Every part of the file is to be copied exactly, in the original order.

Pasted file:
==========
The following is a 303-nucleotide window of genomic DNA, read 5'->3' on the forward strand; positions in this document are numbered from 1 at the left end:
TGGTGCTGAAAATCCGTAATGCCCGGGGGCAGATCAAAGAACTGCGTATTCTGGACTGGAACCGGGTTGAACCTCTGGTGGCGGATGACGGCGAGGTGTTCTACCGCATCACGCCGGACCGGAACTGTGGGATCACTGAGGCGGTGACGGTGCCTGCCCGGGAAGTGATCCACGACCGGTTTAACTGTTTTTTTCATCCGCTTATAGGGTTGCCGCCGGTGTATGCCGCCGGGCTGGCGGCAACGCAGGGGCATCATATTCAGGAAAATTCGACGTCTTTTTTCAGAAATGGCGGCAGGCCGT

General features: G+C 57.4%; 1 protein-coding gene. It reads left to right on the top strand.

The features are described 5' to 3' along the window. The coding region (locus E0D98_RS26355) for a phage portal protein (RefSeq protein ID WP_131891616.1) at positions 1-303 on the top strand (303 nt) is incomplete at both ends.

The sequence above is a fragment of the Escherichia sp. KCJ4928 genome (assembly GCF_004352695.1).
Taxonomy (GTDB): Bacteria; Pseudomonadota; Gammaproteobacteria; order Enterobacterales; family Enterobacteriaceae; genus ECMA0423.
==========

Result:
The following is a 303-nucleotide window of genomic DNA, read 5'->3' on the forward strand; positions in this document are numbered from 1 at the left end:
TGGTGCTGAAAATCCGTAATGCCCGGGGGCAGATCAAAGAACTGCGTATTCTGGACTGGAACCGGGTTGAACCTCTGGTGGCGGATGACGGCGAGGTGTTCTACCGCATCACGCCGGACCGGAACTGTGGGATCACTGAGGCGGTGACGGTGCCTGCCCGGGAAGTGATCCACGACCGGTTTAACTGTTTTTTTCATCCGCTTATAGGGTTGCCGCCGGTGTATGCCGCCGGGCTGGCGGCAACGCAGGGGCATCATATTCAGGAAAATTCGACGTCTTTTTTCAGAAATGGCGGCAGGCCGT

General features: G+C 57.4%; 1 protein-coding gene. It reads left to right on the top strand.

The features are described 5' to 3' along the window. The coding region (locus E0D98_RS26355) for a phage portal protein (RefSeq protein ID WP_131891616.1) at positions 1-303 on the top strand (303 nt) is incomplete at both ends.

The sequence above is a fragment of the Escherichia sp. KCJ4928 genome (assembly GCF_004352695.1).
Taxonomy (GTDB): Bacteria; Pseudomonadota; Gammaproteobacteria; order Enterobacterales; family Enterobacteriaceae; genus ECMA0423.